But I do think that UXers should take the time to educate themselves in the basics of how businesses operate and organize themselves. Maybe shift the spotlight of their view point a bit more over to the other silo.

And UX consultancies and other organisations; the next time someone shows up at your door step with an MBA under their belt, give them a chance, they may just surprise you.

You never change things by fighting the existing reality. To change something, build a new model …

You never change things by fighting the existing reality. To change something, build a new model that makes the existing model obsolete.

Great post The Problem With “Innovation” in which he cites the above quote from Buckminster Fuller and points out that what looks silly, superficial, inconsequential and downright distracting when they’re first proposed can “suddenly” have fundamental consequences for society as a whole. Or, as the author puts it:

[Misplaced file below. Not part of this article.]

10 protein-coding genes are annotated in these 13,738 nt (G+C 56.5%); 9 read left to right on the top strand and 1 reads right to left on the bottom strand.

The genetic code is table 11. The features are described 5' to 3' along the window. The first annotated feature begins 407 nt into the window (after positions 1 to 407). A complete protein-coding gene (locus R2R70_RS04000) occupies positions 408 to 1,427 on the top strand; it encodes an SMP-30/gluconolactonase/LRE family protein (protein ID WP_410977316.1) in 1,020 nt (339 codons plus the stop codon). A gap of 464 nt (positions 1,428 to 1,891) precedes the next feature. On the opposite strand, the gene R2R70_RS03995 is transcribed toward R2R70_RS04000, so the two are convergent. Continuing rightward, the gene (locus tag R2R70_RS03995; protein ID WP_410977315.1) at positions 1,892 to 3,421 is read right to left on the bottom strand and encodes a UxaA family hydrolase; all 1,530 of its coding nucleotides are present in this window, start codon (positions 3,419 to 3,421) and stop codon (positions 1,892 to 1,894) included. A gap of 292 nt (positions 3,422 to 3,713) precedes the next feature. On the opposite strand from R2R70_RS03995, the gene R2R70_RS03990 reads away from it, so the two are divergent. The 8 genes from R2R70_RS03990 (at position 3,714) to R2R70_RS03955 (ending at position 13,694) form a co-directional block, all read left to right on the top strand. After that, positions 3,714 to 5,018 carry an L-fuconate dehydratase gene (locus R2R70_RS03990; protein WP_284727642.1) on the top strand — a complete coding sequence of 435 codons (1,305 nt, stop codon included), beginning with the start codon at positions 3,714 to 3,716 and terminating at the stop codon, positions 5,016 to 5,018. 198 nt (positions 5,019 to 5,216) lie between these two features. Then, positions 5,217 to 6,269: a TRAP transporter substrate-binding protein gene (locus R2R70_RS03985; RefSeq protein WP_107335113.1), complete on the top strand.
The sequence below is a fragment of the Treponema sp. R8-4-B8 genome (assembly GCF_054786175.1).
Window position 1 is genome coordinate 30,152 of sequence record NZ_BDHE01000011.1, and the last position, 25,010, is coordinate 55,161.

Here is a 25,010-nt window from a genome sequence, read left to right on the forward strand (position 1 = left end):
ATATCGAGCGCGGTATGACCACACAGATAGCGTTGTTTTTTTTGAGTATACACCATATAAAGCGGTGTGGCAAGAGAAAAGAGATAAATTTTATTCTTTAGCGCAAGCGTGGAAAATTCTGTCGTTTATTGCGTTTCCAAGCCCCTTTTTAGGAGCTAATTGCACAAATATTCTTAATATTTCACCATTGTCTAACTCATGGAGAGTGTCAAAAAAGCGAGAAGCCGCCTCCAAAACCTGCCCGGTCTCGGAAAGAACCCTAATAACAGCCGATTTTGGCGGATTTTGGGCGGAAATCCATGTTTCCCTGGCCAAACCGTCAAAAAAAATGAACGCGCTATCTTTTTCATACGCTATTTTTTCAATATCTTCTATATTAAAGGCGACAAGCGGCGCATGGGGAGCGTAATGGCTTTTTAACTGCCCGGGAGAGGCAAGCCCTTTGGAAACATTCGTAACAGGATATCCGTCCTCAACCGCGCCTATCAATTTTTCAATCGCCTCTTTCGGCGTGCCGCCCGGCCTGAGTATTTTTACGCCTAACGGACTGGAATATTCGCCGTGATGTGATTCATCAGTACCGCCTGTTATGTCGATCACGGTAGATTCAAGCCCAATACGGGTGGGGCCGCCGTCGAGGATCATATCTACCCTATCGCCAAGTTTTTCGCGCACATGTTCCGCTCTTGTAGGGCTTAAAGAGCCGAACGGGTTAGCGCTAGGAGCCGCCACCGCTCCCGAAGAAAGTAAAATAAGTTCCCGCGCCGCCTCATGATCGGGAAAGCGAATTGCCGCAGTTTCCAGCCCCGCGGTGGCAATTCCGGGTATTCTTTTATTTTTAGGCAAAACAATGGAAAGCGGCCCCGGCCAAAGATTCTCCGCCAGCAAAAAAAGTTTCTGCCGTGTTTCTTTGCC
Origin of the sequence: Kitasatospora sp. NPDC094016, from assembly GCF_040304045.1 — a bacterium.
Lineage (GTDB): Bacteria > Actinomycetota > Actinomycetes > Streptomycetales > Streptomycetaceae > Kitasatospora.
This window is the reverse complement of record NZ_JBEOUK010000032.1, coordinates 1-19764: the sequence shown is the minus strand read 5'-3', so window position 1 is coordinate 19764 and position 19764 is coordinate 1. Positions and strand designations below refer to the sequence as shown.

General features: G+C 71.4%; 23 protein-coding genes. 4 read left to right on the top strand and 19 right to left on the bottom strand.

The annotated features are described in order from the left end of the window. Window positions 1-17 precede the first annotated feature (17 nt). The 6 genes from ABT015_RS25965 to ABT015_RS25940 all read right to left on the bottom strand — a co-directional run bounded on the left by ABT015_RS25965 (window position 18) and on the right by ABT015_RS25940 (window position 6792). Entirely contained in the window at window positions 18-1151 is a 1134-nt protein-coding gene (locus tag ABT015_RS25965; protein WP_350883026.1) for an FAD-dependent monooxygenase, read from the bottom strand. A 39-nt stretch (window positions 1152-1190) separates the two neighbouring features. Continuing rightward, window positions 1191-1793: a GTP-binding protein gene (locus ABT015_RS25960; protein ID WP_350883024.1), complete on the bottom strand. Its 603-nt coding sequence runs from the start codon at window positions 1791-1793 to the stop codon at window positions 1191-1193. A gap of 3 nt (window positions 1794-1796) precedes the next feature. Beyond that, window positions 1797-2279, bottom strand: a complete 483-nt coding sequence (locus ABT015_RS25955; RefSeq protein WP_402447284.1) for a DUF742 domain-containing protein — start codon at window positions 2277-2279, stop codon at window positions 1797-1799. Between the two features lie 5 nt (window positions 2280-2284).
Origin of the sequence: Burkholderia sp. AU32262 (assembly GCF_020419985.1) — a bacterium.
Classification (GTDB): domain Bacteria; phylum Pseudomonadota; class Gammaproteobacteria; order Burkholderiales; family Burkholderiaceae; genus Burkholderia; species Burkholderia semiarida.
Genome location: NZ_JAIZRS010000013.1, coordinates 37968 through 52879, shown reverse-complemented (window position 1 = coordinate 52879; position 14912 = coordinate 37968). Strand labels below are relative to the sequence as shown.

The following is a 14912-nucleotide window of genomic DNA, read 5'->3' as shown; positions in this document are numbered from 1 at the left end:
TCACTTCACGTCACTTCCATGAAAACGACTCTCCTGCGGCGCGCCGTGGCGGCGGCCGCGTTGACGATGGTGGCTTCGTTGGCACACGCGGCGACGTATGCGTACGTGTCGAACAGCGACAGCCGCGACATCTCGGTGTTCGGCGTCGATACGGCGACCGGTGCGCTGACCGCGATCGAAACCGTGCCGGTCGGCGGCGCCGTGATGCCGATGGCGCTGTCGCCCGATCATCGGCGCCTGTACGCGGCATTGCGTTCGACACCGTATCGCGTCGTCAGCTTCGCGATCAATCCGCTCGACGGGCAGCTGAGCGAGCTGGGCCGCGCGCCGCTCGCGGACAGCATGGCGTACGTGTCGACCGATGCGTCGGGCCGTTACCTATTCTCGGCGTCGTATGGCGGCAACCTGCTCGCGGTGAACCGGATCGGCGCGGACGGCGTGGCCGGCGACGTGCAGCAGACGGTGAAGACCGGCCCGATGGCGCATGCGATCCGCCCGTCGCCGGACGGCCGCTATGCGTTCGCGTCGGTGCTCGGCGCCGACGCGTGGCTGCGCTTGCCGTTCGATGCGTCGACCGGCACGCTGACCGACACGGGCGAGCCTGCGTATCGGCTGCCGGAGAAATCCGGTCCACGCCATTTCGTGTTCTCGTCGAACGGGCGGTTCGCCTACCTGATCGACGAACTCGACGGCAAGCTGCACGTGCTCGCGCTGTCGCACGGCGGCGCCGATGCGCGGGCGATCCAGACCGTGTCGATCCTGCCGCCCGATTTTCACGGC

New models create new markets, but they’re often misunderstood at the outset. Stupid checkins reshape how we explore and experience the real world. Prepaying for tick tock watches reshapes financial markets. Silly status updates spark revolutions. And grainy glitchy video calls cut into the commercial air travel.

Something to think about.

User Research – Look and Listen

During the last few months I have been involved number of projects that involved a considerable amount of user research and testing. Through this process, I have interviewed over 50 persons for a number of digital and physical devices. There are already a large number of posts discussing user research planning and structure so I didnt really see the need for one more. What I did want to document, is the ‘people’ aspect of the research and summarize which techniques that worked well for me.

1. Listen – If I say listen, this is a bit obvious, but I am surprised at how many people that don’t really listen during user tests. Whether this is to get through the test as fast possible or an over concentration on the task at hand, people sometime fail to listen. To assist the dialog I often try to use the same terminilogy as the participants. An exmple of this is when I interviewed bus drivers as part of a new instrument panel study I asked them which term they used to describe the panel anc continued to use the same term. (Interestingly, this was not the same term the manufacturer (client) chose to call it.)